The program at Dove Springs, which uses Suboxone (a buprenorphine/naloxone combo) as its medication of choice, likewise believes that "if at first attempt, someone is not able to achieve or maintain sobriety, that's part of the process," says Yagoda. The 70% "success rate" refers to people who've stayed in the program and showed improvement, not only those who are now totally drug-free. "No one is deemed a failure for struggling to adhere to the MAT program; it's just an additional opportunity for us to develop more creative and comprehensive support for that patient."
That support is much easier to provide in the context of an actual health clinic, as opposed to a stand-alone program or even the more traditional substance use treatment (inpatient, outpatient, detox) that Integral Care delivers. "You're even further integrating behavioral health and social support into comprehensive medical care, instead of just care tied to withdrawal management," says Yagoda. For example, "we see a lot of infectious disease complications. CommUnityCare has a robust hepatitis C program, so through MAT we can get patients into treatment that is generally hard to access, particularly for the poor and uninsured."
Quality substance use treatment can be hard to access for safety-net patients, due not only to its direct cost but also its logistics. Dominguez says that Integral Care's traditional programs "ask patients to come to them. They may need to come daily to receive the medications they're prescribed. We're learning that being able to meet people where they're at – even in a literal sense – means we're able to keep engaged with them throughout recovery." The MAT pilot's patients each have ongoing case management in addition to the primary care provided at the clinic. "What we've heard from the people we're serving is that they've been waiting for something like this for years."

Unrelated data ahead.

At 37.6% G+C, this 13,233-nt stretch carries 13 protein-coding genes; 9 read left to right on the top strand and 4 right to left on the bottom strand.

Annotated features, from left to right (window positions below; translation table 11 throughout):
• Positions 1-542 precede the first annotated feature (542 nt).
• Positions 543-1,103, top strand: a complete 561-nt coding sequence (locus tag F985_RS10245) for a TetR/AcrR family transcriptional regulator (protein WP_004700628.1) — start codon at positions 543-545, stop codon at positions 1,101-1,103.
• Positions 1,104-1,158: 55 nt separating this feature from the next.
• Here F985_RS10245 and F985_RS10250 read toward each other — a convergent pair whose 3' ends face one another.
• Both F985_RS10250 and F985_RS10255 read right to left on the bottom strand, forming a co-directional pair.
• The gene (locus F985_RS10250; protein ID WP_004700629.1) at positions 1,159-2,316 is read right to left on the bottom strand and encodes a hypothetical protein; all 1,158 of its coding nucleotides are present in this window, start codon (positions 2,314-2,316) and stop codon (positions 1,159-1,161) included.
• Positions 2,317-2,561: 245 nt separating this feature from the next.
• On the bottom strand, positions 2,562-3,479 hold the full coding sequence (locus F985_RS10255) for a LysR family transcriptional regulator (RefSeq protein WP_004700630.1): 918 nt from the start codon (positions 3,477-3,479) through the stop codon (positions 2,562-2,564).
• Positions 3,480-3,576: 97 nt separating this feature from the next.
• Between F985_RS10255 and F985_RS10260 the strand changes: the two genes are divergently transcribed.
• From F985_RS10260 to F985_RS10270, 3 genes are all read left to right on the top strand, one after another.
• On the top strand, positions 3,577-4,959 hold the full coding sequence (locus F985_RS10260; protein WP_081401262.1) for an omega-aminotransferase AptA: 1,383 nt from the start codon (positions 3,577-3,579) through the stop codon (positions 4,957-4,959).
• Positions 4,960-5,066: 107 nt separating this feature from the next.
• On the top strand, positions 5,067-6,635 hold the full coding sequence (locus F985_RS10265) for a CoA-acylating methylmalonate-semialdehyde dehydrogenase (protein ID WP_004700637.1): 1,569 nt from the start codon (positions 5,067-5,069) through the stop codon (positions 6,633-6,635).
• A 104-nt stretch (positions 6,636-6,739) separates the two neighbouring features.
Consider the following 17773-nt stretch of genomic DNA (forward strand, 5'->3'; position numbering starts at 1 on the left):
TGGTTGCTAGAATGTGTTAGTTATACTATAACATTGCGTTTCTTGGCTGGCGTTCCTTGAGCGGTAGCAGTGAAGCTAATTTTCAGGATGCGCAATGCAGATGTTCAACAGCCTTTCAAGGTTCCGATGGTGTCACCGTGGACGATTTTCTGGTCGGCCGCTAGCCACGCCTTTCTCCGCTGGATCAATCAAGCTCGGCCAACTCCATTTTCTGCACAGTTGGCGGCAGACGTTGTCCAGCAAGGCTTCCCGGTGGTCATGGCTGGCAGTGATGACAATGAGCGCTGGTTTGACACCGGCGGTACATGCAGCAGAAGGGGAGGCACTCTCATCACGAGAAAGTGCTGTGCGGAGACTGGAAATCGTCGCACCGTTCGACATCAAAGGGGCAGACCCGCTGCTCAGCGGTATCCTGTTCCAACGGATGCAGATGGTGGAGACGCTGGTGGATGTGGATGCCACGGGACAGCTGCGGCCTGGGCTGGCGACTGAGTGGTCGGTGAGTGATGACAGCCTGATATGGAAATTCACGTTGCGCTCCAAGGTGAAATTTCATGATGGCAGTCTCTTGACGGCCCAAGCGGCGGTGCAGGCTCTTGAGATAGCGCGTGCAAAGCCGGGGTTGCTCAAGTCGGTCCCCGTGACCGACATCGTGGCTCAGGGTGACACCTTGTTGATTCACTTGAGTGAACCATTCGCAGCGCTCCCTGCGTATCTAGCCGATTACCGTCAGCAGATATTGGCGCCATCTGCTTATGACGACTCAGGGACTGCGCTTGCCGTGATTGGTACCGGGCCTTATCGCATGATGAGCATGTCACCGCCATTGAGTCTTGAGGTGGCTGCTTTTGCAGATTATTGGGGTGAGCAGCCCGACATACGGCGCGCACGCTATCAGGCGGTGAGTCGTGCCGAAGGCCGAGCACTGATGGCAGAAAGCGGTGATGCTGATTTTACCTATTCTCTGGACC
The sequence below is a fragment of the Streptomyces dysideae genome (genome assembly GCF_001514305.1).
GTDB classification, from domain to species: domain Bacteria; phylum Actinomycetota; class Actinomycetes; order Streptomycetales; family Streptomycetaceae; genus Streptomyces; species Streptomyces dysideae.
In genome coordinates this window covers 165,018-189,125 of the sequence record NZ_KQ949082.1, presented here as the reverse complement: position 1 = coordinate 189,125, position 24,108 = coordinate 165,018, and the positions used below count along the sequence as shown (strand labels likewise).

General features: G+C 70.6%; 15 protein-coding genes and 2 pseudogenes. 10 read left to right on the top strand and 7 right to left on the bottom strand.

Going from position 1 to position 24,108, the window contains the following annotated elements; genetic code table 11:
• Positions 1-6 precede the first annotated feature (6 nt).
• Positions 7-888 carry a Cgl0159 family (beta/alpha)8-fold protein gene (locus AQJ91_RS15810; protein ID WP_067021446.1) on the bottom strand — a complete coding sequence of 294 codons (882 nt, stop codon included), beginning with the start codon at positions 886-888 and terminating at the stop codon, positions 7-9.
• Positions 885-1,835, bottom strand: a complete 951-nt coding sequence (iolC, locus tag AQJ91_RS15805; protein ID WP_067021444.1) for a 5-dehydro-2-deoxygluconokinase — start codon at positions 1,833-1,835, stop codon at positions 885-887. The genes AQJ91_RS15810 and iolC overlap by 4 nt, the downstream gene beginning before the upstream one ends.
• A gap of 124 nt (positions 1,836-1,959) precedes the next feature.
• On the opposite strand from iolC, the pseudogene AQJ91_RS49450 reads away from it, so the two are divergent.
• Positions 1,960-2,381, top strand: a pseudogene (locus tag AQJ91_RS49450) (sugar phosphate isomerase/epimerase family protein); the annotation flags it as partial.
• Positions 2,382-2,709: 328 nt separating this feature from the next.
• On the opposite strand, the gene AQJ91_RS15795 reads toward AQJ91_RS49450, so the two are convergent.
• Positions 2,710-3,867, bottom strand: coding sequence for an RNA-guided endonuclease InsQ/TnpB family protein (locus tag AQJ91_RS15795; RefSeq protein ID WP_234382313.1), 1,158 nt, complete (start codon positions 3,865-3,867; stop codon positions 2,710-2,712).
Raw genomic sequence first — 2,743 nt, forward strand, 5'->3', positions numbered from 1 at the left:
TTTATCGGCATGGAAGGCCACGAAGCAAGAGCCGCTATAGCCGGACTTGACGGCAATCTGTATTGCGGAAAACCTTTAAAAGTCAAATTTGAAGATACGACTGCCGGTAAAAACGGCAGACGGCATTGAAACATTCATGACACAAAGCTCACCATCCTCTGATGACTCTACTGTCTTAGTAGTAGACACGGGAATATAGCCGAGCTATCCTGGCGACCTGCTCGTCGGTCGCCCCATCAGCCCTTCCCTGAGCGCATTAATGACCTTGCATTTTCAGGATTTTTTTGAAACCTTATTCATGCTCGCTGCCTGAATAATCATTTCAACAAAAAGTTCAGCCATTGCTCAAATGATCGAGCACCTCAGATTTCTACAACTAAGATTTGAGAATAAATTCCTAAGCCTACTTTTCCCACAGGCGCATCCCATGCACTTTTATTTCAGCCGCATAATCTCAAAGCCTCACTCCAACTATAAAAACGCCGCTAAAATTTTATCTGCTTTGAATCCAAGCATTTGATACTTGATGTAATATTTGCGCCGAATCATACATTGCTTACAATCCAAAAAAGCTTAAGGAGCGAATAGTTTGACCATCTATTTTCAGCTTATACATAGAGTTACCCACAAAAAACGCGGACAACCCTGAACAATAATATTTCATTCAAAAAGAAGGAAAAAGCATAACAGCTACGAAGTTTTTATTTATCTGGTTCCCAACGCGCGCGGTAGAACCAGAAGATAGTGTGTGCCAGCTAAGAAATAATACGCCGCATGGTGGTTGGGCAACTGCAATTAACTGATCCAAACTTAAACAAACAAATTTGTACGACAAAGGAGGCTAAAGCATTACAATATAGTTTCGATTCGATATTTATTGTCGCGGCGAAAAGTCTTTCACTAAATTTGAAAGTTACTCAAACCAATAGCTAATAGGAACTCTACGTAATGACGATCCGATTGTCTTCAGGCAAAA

One of those patients, Ryan (a woman, last name withheld), was referred into the pilot by a counselor after she "got tired of hustling and struggling, because there was no money for the drugs and it was so hard to get them. Believe it or not, the law has actually succeeded in making it hard to get drugs." For Ryan as for many, those drugs were prescription meds such as OxyContin, resold by dealers with prescriptions they may or may not need or use themselves.
"I thought it was going to be hard, but after the medicine all the cravings and urges went away and I didn't have any worries anymore. Didn't have to figure out how I was going to get high or where I would get the money from. Having someone to talk to makes you feel relieved." That would be her case manager, with whom she talks "about everyday situations and how to work them out. I never knew how to be stable. Right now, I'm learning how to live an everyday normal life."